Updated at 4:16 p.m. ET
The Dow Jones industrial average entered positive territory for the year, rising 91 points, or 0.6 percent, to close at 16,652. The Nasdaq composite index gained 45 points, or 1 percent, to 4,434. The S&P 500 also edged up.
"This is a very resilient market," said Uri Landesman, president of Platinum Partners in New York.
Landesman pointed to plenty of reasons for traders to drop stocks this summer, including conflicts in Ukraine and the Middle East. "We're getting through the summer and the market is still pretty close to its high. It shows you the trend is still upward."
The yield on the 10-year Treasury note traded at 2.42 percent, just shy of its low for the year, down from 2.45 percent late Tuesday. U.S. crude oil fell 43 cents to $96.94 a barrel in New York.
Amazon (AMZN) shares surged, rising $6.96, or 2.1 percent, to $326.28. The online retail giant unveiled a payment system for mobile devices, Amazon Local Register. The credit-card processing device is designed to help small businesses accept payments through smartphones and tablets.
Macy's (M) sank after its results fell short of Wall Street's forecasts. The department store chain cut its full-year outlook for sales, saying it couldn't make up from a shortfall at the start of the year when winter storms kept shoppers at home. The company's stock dropped $3.29, or 5.5 percent, to $56.47.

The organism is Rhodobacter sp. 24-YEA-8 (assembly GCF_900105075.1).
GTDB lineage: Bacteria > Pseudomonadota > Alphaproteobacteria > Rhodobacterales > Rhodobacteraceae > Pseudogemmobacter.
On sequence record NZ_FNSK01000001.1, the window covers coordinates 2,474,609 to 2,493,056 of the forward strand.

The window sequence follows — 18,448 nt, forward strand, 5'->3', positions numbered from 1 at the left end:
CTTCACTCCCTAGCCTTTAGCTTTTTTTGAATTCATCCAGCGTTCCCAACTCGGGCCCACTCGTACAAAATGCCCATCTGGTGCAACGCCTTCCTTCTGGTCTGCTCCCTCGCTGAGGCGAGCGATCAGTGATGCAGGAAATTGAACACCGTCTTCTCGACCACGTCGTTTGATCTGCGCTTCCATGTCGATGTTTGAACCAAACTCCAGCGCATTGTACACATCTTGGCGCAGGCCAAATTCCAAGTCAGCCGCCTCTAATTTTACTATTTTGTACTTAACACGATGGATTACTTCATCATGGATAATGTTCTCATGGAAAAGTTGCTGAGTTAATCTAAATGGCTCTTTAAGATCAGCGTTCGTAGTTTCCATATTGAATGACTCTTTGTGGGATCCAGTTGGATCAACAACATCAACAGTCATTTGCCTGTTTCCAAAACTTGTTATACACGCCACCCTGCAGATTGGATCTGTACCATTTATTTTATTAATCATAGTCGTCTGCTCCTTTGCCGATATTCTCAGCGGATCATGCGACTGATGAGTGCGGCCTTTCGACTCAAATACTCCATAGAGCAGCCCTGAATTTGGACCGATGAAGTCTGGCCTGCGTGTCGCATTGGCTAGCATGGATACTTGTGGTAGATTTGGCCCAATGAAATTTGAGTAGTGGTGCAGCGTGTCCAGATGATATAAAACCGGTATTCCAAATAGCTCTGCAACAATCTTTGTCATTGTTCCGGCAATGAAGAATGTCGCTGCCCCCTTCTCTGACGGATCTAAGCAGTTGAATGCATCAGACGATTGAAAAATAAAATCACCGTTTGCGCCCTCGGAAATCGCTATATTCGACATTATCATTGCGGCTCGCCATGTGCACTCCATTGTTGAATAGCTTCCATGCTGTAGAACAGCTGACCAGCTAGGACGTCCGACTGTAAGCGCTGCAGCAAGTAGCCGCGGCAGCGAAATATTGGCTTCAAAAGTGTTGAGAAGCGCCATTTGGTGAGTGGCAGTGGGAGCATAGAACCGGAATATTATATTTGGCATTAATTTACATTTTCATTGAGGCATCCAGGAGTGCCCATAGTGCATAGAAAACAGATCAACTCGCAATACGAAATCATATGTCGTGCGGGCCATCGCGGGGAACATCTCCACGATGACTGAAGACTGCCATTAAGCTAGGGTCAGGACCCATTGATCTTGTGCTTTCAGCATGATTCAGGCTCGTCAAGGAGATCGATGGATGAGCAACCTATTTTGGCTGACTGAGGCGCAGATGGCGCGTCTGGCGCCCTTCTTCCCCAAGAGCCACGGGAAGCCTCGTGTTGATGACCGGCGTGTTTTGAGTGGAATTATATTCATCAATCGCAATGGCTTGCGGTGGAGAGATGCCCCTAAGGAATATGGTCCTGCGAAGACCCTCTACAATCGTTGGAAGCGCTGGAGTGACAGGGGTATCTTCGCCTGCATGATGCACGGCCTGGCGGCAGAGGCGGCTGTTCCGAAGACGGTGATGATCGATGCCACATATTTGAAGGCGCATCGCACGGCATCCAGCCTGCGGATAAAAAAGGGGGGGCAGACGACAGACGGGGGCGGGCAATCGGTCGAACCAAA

Nearly all of the companies in the S&P 500 have turned in second-quarter results, and seven out of 10 have reported higher profits than analysts projected, according to S&P Capital IQ. Overall second-quarter earnings are on track to climb 10 percent over the year before. That's much better than the 3 percent increase companies reported for the first quarter of 2014.
A closely watched indicator of spending habits by U.S. shoppers was essentially flat in July. The Commerce Department said Wednesday that retail sales edged up by a tiny amount compared with the prior month. A separate report said businesses continued adding to their stockpiles in June. In general, a greater amount of goods on store shelves and warehouses reflects optimism about future demand.
"Recent news on jobs added to the economy and consumer confidence has been favorable, but consumers are still relatively cautious," said Chris Christopher Jr., director of consumer economics with IHS, in a research note.